Thursday, February 16, 2006

What if?

What might have been the consequences for Canada if Stephen Harper and the Conservatives had won a majority in the 2006 federal election? What if the South had won the American Civil War? How would history have been different if the Axis powers had won the Second World War? What would the world be like today if the Black Death had wiped out almost everyone in Europe in the fourteenth century? One of my favourite types of fiction, a sub-genre of science fiction, is called alternative history and involves just these sorts of questions. (Pedant’s note: It’s also called alternate history by people who don’t know the difference between “alternative” and “alternate” – although it could be argued that “alternate” is acceptable if it is intended, which it probably is not, to mean “substitute” or “back-up” rather than referring, as “alternative” does, to another possibility.) Indeed, there’s a good web site, called Uchronia, devoted to listing and describing alternative-history stories.

I recently read Philip Roth’s The Plot against America. The novel is set in a world where Charles Lindbergh defeats Franklin Roosevelt for the U.S. presidency in 1940. Lindbergh, an isolationist sympathetic to Nazi Germany, keeps the U.S. out of World War Two, and under his administration anti-Semitism flourishes. As an alternative-history story, this is an unusual one – not because of its particular counter-factual premise, but because the premise is firmly in the background for much of the novel, and only gradually works its way to the fore. The story is told in the first person, from the point of view of one Philip Roth, and recounts at length his growing up in a Jewish neighbourhood in Newark, New Jersey. This perspective lends an air of authenticity to the external menace on the horizon.

What is less believable is the way the fascist threat suddenly vanishes at the end of the novel and history is shunted back on to its familiar tracks, even to the point that Robert Kennedy is assassinated at the same time and in the same circumstances as in our world – a fact that seems highly improbable in light of the earlier upheavals in the political life of the country. Also improbable is that on Monday, October 5, 1942, Whitey Kurowski of the St. Louis Cardinals hits a ninth-inning home run to give his team a four-games-to-one World Series victory over the New York Yankees – just as in our world. I wonder whether Roth’s insistence on these details is meant to imply that his alternative world is a kind of bad dream overlying the “real” world. But it could simply be that he has just not thought through very well the implications of a major historical change. Odd too is the way Roth at times, and to no discernible purpose, gives great long lists of names of people attending various events. And all too often I would find one of his sentences so long and complex – likely including multiple dashes – that at the end I would have to go back and search for the verb in order to make sense of the whole thing.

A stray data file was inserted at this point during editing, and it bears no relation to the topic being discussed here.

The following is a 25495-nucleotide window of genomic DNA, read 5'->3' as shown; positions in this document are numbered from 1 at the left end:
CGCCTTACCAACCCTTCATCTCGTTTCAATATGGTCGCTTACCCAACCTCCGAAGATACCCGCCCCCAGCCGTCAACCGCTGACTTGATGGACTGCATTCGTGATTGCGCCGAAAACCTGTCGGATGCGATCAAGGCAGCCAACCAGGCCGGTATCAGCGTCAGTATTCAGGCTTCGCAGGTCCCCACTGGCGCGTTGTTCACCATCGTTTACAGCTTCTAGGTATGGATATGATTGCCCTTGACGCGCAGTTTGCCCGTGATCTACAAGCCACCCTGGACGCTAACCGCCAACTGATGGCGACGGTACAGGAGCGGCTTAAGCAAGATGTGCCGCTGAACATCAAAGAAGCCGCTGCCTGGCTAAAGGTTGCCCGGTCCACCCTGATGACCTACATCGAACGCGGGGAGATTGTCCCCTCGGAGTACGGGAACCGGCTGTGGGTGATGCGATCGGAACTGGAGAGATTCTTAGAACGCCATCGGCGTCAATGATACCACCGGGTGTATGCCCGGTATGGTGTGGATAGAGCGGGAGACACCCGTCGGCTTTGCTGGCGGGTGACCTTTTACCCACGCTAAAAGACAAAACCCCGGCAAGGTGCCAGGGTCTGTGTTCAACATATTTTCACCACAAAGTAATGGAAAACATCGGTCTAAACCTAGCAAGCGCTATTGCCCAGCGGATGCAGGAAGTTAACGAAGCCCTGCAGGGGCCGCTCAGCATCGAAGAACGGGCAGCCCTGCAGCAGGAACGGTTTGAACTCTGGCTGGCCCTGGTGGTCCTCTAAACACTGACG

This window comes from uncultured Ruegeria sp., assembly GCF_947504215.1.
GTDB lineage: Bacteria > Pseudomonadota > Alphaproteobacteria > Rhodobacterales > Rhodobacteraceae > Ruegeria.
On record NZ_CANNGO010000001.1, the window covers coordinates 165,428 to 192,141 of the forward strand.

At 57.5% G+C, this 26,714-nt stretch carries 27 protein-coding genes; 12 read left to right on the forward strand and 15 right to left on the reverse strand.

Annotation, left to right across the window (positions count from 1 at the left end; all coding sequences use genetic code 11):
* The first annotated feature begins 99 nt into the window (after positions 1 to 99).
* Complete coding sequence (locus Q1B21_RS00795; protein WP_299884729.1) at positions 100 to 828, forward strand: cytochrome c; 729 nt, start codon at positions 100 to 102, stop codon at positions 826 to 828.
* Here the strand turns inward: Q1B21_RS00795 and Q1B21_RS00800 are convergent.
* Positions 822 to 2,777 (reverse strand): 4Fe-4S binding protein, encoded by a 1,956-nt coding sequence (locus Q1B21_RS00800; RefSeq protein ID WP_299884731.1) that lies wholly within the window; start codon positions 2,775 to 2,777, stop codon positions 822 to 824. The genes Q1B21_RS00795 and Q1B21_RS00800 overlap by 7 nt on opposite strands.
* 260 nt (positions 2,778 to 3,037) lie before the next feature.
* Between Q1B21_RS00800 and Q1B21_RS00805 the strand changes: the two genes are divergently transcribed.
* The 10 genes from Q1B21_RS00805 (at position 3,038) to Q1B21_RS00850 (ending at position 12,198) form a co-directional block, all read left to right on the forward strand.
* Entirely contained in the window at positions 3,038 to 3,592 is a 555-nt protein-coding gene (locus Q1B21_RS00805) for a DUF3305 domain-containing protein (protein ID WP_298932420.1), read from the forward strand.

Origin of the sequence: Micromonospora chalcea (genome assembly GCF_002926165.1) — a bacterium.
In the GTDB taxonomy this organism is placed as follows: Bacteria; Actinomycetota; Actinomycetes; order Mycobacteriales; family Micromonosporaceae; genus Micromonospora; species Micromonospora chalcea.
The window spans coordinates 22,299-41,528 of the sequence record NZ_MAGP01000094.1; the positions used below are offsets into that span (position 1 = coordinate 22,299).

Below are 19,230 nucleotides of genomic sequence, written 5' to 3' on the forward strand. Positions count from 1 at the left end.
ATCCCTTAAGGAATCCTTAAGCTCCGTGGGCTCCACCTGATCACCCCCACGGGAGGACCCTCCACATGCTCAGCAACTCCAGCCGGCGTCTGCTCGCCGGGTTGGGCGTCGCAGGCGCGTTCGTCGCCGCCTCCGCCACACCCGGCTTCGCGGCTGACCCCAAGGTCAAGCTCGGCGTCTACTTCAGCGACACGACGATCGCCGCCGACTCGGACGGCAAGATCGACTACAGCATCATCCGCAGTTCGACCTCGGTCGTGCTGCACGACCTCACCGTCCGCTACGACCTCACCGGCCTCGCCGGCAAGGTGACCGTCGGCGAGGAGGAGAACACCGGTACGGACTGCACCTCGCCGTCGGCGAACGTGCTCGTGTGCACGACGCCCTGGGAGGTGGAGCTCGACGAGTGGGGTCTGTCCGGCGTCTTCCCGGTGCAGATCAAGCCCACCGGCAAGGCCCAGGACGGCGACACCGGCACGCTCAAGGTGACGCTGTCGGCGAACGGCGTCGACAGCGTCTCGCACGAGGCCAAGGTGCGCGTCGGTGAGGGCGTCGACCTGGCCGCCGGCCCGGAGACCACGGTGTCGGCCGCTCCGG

For me the classic alternative- history novel is Philip K. Dick’s The Man in the High Castle, originally published in 1962. The Axis powers have won World War Two. The eastern and western parts of the former U.S.A. are under the control of Germany and Japan respectively. Martin Bormann, successor to Hitler, dies and a power struggle breaks out over who is to replace him as leader of the Reich. But the novel is less about these larger events than about the struggles of ordinary people to get by and make sense of their lives. The story unfolds from multiple perspectives of characters who live in the Pacific States of America or in the non-aligned Rocky Mountain States, and whose lives are intertwined. The Chinese I Ching is widely consulted as an oracle, and a best selling novel, banned in German territory, portrays a world in which the Axis lost the war. Almost nothing is what it appears to be on the surface, from historical artifacts to personal identities. Dick gets inside the heads of his characters and lets us understand them in ways they often fail to do themselves. Although evil is an almost palpable presence in their lives, their ability to see the moral path is typically obscured by complexity and illusion. To my mind Dick's novel is both subtler and more exciting than Roth's.

A few more recommended works of alternative history: Robert Harris’s Fatherland is a police thriller set in a victorious Nazi Germany in the 1960s. Ward Moore’s Bring the Jubilee, set in a world where the South won the American Civil War, is both an alternative history and a time-travel story. The Years of Rice and Salt, by Kim Stanley Robinson, is a sweeping narrative spanning centuries, beginning from the Black Death that wiped out Christian civilization in Europe in the Middle Ages and set the world on a different course. And the remarkable For Want of a Nail, by Robert Sobel, is a lengthy scholarly history textbook from a world in which the eighteenth-century rebellion in Britain’s American colonies was successfully put down.

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